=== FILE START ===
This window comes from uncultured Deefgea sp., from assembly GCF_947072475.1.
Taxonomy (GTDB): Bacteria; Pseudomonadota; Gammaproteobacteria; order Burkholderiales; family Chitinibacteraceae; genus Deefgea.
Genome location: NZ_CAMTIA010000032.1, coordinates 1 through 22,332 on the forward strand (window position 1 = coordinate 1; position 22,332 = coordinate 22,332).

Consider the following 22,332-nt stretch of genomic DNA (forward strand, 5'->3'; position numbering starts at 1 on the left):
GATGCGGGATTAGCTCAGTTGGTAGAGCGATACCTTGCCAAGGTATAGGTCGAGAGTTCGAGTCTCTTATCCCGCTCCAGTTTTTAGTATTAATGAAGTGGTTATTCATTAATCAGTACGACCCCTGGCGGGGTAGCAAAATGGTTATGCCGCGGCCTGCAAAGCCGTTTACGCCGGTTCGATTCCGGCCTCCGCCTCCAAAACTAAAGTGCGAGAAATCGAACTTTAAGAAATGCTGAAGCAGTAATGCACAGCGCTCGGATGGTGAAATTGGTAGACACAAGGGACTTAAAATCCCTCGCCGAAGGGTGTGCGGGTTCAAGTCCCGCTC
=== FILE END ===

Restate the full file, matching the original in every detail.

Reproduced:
This window comes from uncultured Deefgea sp., from assembly GCF_947072475.1.
Taxonomy (GTDB): Bacteria; Pseudomonadota; Gammaproteobacteria; order Burkholderiales; family Chitinibacteraceae; genus Deefgea.
Genome location: NZ_CAMTIA010000032.1, coordinates 1 through 22,332 on the forward strand (window position 1 = coordinate 1; position 22,332 = coordinate 22,332).

Consider the following 22,332-nt stretch of genomic DNA (forward strand, 5'->3'; position numbering starts at 1 on the left):
GATGCGGGATTAGCTCAGTTGGTAGAGCGATACCTTGCCAAGGTATAGGTCGAGAGTTCGAGTCTCTTATCCCGCTCCAGTTTTTAGTATTAATGAAGTGGTTATTCATTAATCAGTACGACCCCTGGCGGGGTAGCAAAATGGTTATGCCGCGGCCTGCAAAGCCGTTTACGCCGGTTCGATTCCGGCCTCCGCCTCCAAAACTAAAGTGCGAGAAATCGAACTTTAAGAAATGCTGAAGCAGTAATGCACAGCGCTCGGATGGTGAAATTGGTAGACACAAGGGACTTAAAATCCCTCGCCGAAGGGTGTGCGGGTTCAAGTCCCGCTC